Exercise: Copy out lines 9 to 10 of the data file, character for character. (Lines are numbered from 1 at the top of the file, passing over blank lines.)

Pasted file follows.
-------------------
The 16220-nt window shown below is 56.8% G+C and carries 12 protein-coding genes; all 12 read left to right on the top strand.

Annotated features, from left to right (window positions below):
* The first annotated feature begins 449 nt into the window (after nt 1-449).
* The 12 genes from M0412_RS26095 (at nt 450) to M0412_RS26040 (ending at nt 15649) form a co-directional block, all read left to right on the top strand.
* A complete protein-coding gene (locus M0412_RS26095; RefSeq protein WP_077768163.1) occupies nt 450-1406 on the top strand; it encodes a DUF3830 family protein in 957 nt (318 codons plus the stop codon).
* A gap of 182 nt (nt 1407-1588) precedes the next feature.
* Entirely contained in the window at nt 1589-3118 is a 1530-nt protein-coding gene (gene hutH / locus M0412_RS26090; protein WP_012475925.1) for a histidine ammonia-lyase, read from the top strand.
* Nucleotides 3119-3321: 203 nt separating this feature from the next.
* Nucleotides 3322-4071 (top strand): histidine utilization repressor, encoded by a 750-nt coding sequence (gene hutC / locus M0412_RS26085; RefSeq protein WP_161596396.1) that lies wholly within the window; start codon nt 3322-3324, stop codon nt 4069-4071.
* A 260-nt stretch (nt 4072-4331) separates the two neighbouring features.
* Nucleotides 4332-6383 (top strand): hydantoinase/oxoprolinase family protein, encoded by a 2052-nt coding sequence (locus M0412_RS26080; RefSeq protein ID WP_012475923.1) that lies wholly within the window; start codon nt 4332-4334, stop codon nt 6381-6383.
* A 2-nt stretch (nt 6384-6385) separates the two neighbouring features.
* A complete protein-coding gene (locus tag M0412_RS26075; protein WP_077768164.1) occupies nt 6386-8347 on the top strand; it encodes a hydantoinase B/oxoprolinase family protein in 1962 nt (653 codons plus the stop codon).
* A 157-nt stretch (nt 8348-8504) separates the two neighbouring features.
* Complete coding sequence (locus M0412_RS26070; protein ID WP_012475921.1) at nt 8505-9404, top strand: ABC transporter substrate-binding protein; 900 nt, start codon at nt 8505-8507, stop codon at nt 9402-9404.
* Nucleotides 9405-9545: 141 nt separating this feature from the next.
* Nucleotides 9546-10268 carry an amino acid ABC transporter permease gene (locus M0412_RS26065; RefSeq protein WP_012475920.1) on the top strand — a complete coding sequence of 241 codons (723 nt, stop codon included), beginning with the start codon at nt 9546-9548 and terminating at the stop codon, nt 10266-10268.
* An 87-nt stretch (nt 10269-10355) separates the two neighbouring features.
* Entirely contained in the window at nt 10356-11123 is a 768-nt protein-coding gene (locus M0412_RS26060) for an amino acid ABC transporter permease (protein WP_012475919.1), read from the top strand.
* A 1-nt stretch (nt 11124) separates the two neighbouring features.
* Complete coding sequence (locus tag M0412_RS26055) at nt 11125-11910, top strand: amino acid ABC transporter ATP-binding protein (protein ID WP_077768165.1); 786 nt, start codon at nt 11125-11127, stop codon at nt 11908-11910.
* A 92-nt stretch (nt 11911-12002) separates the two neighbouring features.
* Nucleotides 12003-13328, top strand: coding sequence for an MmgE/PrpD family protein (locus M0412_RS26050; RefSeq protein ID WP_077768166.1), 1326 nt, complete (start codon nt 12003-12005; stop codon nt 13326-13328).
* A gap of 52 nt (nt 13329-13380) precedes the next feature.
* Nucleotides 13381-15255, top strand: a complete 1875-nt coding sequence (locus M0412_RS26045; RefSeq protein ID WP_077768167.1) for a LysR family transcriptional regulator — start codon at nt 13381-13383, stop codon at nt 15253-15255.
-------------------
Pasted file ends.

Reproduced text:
* Nucleotides 3322-4071 (top strand): histidine utilization repressor, encoded by a 750-nt coding sequence (gene hutC / locus M0412_RS26085; RefSeq protein WP_161596396.1) that lies wholly within the window; start codon nt 3322-3324, stop codon nt 4069-4071.
* A 260-nt stretch (nt 4072-4331) separates the two neighbouring features.